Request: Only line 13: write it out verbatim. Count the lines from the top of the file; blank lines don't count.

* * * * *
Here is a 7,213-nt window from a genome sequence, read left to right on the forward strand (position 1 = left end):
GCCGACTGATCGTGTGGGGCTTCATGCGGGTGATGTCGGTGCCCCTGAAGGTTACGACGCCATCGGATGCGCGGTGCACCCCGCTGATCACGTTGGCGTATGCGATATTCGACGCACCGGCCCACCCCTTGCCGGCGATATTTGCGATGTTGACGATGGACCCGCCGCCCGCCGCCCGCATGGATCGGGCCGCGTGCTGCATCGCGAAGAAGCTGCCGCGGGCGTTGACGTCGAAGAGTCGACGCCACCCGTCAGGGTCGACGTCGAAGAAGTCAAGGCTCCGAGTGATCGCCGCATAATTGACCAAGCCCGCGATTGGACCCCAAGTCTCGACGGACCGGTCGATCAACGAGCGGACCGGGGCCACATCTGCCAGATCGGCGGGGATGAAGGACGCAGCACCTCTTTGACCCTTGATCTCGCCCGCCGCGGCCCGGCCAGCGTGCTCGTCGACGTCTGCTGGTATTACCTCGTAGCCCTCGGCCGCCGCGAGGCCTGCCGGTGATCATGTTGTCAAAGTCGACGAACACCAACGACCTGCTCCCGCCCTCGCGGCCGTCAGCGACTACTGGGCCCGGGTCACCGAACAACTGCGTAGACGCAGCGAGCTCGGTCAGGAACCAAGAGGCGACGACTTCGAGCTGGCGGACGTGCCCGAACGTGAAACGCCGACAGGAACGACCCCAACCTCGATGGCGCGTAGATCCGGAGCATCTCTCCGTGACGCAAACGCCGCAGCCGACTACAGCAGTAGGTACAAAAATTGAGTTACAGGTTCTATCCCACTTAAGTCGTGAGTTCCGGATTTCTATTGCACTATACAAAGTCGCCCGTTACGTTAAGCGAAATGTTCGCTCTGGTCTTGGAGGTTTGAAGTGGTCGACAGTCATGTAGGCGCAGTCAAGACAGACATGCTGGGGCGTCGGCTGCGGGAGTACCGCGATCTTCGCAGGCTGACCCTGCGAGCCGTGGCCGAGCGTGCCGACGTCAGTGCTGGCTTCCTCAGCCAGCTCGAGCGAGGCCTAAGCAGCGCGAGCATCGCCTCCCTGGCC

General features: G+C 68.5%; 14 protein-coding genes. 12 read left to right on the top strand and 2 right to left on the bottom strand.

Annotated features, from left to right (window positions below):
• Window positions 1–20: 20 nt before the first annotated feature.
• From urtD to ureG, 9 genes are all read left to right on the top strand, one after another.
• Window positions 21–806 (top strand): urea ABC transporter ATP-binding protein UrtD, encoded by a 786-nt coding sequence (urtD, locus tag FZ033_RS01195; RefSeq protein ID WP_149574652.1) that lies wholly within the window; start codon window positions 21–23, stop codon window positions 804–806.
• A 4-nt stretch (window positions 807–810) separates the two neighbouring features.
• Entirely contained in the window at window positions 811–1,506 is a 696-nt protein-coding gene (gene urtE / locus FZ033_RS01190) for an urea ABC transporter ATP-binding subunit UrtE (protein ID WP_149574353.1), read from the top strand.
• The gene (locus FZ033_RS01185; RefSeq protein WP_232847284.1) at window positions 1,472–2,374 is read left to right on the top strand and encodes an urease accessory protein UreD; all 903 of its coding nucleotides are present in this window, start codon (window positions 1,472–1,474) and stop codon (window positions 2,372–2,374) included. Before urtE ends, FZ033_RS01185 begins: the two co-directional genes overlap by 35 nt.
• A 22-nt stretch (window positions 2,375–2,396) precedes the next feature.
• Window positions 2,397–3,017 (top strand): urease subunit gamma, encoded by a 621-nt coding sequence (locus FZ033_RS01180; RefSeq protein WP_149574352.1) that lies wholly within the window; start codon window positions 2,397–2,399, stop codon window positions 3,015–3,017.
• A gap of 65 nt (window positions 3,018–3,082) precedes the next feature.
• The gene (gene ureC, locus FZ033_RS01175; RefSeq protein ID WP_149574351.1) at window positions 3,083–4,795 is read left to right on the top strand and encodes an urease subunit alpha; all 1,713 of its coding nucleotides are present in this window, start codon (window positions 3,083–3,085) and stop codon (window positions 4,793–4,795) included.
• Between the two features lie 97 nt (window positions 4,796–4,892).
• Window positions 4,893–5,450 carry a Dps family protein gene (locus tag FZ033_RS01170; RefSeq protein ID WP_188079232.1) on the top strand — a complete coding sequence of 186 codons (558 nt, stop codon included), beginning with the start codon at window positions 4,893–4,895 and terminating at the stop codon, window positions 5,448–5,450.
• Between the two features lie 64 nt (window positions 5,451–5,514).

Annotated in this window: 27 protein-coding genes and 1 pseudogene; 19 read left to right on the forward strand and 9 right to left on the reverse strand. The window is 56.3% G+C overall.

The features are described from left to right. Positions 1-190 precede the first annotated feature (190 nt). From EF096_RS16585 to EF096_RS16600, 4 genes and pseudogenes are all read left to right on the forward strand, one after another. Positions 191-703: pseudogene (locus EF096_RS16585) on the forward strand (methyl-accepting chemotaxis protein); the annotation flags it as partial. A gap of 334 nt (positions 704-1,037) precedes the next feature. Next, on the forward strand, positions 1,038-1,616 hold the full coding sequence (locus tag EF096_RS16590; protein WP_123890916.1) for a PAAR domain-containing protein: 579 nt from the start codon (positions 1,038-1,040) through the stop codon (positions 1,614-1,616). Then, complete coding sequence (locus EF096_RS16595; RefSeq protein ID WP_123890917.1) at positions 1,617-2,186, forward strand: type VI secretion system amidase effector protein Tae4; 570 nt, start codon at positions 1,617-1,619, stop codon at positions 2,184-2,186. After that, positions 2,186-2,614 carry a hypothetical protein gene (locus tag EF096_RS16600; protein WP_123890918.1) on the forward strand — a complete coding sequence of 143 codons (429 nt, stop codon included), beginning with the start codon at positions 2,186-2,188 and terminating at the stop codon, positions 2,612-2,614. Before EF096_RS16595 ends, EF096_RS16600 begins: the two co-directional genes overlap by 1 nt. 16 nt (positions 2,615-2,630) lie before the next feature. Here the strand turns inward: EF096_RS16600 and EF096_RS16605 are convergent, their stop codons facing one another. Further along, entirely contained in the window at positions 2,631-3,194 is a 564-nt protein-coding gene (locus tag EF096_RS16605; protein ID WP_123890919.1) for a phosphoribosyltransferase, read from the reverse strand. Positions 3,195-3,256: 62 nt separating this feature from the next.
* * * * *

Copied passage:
• A gap of 65 nt (window positions 3,018–3,082) precedes the next feature.